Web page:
Q and A – Training For Weight Loss

First I would like to take this opportunity to say Happy New Year everyone! I hope 2014 is the year you achieve all your dreams and goals that you set for yourself. Now is definitely the time to work out exactly what it is you want as if you set no goals for yourself, you will hit them every time! Basically, it means if you have nothing to aim for, you won’t actually get anywhere.

One of our Facebook followers, Chris Beavis, recently asked a question “What type of training runs (along with good nutrition) would help with weight loss? I’m guessing his goal for 2014 is to lose a few pounds.

With so many diets out there teaching you to count your calories, points, days where you cut out certain macro nutrients, avoid certain colour foods etc, it’s no surprise people are quite confused about what they should do. But the simple answer to losing weight is firstly good nutrition. In losing weight, nutrition is 80% of it with exercise only playing a 20% role in it. It’s actually an old saying that you can’t outrun a bad diet!

But what is good nutrition? In my opinion, it is a diet, or eating plan, where your blood sugar is kept stable and at the lower end of the spectrum. Eating high carb foods all day is just a bad idea, even if you do train for a few hours a day. If you are an ideal weight, the high carb foods can be eaten within a 30 minute window after training when the body is in a state to absorb all the sugars and get them into the cells. There is also a period roughly equal to the time of the training session where you can eat moderately high carb foods and still get away with it. Eating high carb outside of these times will only result in an expanding waist line for many people.

Sure, there are some genetically gifted people who can eat whatever they want, day in day out, without gaining any weight, but we aren’t talking so much about that kind of person here. If weight loss is a struggle for you, I would recommend that your only source of carbohydrates come from non starchy vegetables and to a lesser extent fruits. Fruits like bananas can be used in the 30 minute window after training with no problem for that extra boost. Foods like bread, pasta, rice, potatoes, parsnips, turnips etc should be avoided until your goal weight is achieved. Then they can be reintroduced to the diet as long as they are used as a recovery food only.

All these high carb foods will do outside this post training window is stimulate our fat storage mechanisms. That is one of the main functions of insulin. To store energy as blood glucose or fat when our glucose levels have reached their maximum.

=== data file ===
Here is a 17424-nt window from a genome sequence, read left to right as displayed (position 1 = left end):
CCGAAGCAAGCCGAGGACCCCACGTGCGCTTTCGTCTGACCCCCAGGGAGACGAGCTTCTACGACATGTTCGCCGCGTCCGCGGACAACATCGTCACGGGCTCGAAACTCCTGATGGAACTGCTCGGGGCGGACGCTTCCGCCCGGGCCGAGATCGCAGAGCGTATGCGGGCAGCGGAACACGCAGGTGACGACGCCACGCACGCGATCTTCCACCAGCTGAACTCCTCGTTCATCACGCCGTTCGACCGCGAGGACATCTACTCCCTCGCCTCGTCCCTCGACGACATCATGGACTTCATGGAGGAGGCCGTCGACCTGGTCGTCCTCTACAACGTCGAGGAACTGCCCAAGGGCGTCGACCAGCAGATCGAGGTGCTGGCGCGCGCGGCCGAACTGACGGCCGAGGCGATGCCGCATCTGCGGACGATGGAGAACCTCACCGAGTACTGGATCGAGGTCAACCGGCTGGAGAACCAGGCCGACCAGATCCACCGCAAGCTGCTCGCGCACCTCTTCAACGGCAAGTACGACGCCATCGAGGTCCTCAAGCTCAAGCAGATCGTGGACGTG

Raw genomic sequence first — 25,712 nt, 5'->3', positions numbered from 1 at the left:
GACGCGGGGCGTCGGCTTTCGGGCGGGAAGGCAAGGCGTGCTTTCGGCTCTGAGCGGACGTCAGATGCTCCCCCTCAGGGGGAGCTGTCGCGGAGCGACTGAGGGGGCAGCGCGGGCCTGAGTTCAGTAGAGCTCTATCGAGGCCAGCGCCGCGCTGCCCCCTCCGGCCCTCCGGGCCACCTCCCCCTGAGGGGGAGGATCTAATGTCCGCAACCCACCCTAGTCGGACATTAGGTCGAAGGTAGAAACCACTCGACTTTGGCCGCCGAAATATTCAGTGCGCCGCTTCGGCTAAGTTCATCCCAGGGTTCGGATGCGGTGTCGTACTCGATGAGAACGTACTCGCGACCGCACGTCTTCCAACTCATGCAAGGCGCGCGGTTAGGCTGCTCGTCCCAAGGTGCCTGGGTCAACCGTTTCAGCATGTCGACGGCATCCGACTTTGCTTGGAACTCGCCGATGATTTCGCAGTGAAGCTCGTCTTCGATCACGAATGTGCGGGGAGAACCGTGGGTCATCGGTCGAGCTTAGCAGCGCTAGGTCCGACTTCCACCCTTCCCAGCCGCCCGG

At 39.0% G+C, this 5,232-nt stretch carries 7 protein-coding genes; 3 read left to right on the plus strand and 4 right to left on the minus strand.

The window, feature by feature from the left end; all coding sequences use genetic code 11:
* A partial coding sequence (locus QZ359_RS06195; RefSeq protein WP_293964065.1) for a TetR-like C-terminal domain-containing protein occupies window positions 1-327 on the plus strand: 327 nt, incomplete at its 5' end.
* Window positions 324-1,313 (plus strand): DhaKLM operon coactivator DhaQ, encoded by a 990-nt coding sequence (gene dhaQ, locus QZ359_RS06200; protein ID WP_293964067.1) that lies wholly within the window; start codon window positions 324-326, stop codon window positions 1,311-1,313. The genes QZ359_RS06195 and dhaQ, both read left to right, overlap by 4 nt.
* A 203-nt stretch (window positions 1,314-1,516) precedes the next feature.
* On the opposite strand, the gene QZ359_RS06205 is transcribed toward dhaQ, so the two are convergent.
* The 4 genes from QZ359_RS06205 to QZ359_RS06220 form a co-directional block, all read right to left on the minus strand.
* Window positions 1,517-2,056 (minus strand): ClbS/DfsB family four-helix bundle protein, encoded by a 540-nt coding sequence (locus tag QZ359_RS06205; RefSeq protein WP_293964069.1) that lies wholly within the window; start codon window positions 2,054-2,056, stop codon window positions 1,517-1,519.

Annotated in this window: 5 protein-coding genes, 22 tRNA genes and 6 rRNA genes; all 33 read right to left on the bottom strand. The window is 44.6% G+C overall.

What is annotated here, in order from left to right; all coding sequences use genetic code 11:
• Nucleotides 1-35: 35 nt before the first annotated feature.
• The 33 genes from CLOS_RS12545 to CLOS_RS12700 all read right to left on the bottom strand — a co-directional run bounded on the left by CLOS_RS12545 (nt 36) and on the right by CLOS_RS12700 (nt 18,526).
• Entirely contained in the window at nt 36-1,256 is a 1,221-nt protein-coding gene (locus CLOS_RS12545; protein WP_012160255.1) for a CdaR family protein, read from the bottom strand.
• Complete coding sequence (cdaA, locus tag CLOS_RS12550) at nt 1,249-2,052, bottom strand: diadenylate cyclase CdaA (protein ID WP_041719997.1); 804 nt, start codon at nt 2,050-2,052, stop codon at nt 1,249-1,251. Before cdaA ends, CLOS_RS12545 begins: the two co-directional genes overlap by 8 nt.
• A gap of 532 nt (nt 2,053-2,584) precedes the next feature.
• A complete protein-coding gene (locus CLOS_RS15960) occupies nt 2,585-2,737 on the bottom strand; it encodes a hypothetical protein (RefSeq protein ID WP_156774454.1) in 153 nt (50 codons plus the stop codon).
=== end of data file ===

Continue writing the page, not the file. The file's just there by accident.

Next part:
Fats should play a role in any healthy diet, even though they are more calorically dense than carbs or protein, they tend to keep you fuller for longer. Meaning at the end of the day, even though you may have eaten more calorie dense foods, you will most likely have eaten less calories. The best fat to include is the medium chain triglyceride type. Most commonly found in coconuts and butter, they work to stimulate the thyroid gland (great for boosting metabolic rate) and tend to get converted directly into energy. A win-win situation for us athletic types! Now we don’t need a lot of this stuff if weight loss is your goal, but it is definitely beneficial.

As far as training goes, during long slow runs, we burn more fat as our fuel compared to the higher intensity sessions. So at a glance these would seem to be the logical choice for burning that excess fat away. But studies have shown that a high intensity interval session can stimulate the body to burn fat for many hours after your training session has finished!

You may like to try a hill repeat session where you find a decent hill that takes you 2-3 minutes to run up and after a warm up you hit that hill hard and walk down, then repeat as many times as you can. Maybe an interval session where you run easy for a minute, then hard for 30 seconds and repeat. You could even include a session of our program Bulletproof Legs which in my opinion is the definition of a high intensity workout! 20 minutes of lung burning pain that will have your fat burning furnace going for hours afterwards.

What ever you do, mix it up and do no more than 2-3 sessions in this high intensity zone per week. Otherwise it may leave you burnt out. A couple of longer easier sessions in your aerobic zone to break it up is a great idea.

See how you go with that and any further questions relating to this, feel free to contact me and I will be happy to go through it in more detail for you, or even work out a personalized nutrition plan if that is what you are after.

Hope you achieve many PB’s in 2014

Run Well

Chris O’Driscoll


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